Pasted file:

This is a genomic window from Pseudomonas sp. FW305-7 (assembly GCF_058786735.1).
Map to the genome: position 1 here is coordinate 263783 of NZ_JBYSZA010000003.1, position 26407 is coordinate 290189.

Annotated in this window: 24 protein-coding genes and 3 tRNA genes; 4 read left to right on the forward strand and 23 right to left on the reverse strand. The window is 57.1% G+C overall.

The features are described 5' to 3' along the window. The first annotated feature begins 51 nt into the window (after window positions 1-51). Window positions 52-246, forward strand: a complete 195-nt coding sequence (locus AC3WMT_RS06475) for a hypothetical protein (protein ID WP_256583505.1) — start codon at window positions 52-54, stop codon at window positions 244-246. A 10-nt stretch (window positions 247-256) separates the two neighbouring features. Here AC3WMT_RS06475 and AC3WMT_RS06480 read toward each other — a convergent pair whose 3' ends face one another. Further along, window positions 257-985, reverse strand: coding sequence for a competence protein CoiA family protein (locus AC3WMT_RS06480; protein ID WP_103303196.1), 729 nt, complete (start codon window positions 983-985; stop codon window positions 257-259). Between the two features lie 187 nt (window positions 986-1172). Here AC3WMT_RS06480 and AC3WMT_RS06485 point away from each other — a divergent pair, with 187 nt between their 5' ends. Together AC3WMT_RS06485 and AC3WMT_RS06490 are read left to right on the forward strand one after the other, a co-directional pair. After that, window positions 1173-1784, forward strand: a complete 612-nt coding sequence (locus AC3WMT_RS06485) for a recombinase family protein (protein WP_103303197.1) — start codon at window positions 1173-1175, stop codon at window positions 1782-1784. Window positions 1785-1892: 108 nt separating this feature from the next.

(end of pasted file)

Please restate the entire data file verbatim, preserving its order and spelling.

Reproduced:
This is a genomic window from Pseudomonas sp. FW305-7 (assembly GCF_058786735.1).
Map to the genome: position 1 here is coordinate 263783 of NZ_JBYSZA010000003.1, position 26407 is coordinate 290189.

Annotated in this window: 24 protein-coding genes and 3 tRNA genes; 4 read left to right on the forward strand and 23 right to left on the reverse strand. The window is 57.1% G+C overall.

The features are described 5' to 3' along the window. The first annotated feature begins 51 nt into the window (after window positions 1-51). Window positions 52-246, forward strand: a complete 195-nt coding sequence (locus AC3WMT_RS06475) for a hypothetical protein (protein ID WP_256583505.1) — start codon at window positions 52-54, stop codon at window positions 244-246. A 10-nt stretch (window positions 247-256) separates the two neighbouring features. Here AC3WMT_RS06475 and AC3WMT_RS06480 read toward each other — a convergent pair whose 3' ends face one another. Further along, window positions 257-985, reverse strand: coding sequence for a competence protein CoiA family protein (locus AC3WMT_RS06480; protein ID WP_103303196.1), 729 nt, complete (start codon window positions 983-985; stop codon window positions 257-259). Between the two features lie 187 nt (window positions 986-1172). Here AC3WMT_RS06480 and AC3WMT_RS06485 point away from each other — a divergent pair, with 187 nt between their 5' ends. Together AC3WMT_RS06485 and AC3WMT_RS06490 are read left to right on the forward strand one after the other, a co-directional pair. After that, window positions 1173-1784, forward strand: a complete 612-nt coding sequence (locus AC3WMT_RS06485) for a recombinase family protein (protein WP_103303197.1) — start codon at window positions 1173-1175, stop codon at window positions 1782-1784. Window positions 1785-1892: 108 nt separating this feature from the next.